Paul A. Luciw, PhD

Professor,
Medical Pathology and Laboratory Medicine
Director
Animal Resources and
Laboratory Services Core
County Rd. 98 & Hutchison Dr.
Davis, CA 95616
Phone: (530) 752-3430
paluciw@ucdavis.edu

Research Interests

Viral Pathogenesis and Therapy (HIV and AIDS)
Biomarkers for Infectious Diseases and Cancer


Dr. Paul Luciw is a virologist with extensive experience in many aspects of virology, cell biology, and molecular biology. The main emphasis of his research is on viruses that establish persistent infection; these include retroviruses that cause immunodeficiency and herpesviruses associated with cancer. His recent translational research has focused on the development of novel technologies for studies of infectious diseases and cancer.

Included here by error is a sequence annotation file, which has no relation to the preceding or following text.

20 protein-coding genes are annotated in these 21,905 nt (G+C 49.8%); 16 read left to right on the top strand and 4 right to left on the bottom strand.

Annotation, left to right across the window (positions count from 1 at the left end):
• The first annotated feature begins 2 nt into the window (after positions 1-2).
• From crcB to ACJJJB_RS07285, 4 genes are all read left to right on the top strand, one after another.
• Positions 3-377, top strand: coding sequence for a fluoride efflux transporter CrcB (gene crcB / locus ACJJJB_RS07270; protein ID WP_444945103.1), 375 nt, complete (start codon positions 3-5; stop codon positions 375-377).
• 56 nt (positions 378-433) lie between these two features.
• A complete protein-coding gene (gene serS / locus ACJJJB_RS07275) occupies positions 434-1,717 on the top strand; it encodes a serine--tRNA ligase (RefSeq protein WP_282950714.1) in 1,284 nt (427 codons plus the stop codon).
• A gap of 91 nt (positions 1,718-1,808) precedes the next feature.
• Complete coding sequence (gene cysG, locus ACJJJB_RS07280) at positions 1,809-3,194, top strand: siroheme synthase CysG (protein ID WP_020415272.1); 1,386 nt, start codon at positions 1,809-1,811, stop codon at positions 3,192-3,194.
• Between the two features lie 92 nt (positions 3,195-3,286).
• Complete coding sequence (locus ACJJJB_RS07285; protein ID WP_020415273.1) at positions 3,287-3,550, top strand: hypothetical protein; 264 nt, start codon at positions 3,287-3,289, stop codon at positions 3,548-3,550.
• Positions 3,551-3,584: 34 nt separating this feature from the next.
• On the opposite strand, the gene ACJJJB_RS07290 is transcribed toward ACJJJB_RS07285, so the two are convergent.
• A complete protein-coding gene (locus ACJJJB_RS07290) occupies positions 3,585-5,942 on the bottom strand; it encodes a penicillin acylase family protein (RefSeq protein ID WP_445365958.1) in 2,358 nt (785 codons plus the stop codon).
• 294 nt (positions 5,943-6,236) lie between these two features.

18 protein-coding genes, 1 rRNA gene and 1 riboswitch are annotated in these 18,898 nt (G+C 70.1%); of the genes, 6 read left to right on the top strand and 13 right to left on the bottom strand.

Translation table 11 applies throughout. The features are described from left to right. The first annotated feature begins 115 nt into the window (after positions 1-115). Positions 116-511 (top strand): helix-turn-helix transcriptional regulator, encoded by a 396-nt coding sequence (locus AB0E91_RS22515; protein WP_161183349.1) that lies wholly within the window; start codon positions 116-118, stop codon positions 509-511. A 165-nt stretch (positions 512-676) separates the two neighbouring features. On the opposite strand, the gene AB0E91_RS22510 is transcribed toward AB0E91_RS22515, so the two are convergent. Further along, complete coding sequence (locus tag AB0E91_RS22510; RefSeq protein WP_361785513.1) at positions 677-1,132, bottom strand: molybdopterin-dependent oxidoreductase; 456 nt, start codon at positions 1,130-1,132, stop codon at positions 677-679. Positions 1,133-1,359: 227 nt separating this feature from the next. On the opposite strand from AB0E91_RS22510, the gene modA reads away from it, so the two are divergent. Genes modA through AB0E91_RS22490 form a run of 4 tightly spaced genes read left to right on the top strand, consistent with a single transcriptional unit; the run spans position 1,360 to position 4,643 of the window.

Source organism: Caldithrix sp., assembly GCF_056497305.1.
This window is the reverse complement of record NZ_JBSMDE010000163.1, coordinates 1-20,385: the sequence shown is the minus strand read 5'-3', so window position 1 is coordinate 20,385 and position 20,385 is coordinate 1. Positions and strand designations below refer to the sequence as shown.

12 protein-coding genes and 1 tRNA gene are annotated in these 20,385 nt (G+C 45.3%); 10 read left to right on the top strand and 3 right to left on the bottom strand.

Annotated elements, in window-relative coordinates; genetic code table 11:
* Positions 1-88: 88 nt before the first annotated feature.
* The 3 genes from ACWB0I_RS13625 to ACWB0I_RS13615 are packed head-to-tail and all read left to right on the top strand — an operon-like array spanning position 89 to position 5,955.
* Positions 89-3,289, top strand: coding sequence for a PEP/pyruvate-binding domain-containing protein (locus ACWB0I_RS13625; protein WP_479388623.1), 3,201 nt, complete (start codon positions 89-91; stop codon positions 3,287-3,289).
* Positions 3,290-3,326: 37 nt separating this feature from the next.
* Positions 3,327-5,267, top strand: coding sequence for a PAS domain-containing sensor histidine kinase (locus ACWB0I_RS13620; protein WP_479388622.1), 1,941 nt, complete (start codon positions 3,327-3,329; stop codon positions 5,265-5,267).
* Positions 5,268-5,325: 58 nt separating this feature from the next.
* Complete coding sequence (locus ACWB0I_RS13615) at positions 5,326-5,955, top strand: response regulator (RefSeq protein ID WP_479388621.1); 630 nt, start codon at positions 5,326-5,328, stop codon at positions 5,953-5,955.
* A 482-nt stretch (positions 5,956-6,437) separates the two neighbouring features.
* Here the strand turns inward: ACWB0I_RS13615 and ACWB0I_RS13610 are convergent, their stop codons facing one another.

Mechanisms of Viral Pathogenesis and Latency

For studies on simian immunodeficiency virus (SIV), a major aim of Dr. Luciw's research is to identify viral determinants of pathogenesis in the non-human primate model (i.e., rhesus monkeys) for AIDS. This research aims to define functional domains on viral proteins and to analyze molecular mechanisms regulating viral transcription in latency and reactivation. He is testing novel pharmacologic approaches targeted at inducing virus (SIV or HIV) from latent cell reservoirs. Coupled with highly active antiretroviral therapy, induction of latent virus by compounds that activate specific transcription factors and remodel chromatin, could lead to elimination of virus from an infected individual. Dr. Luciw's collaborative studies on the oncogenic herpesvirus, Kaposi's sarcoma-associated herpesvirus (KSHV), are focused on viral genes regulating signal transduction and transcription and on post-translational modifications of chromatin proteins during viral infection. The goal is to understand the molecular mechanisms by which this oncogenic herpesvirus alters cell functions to favor viral replication and mediate tumorigenesis.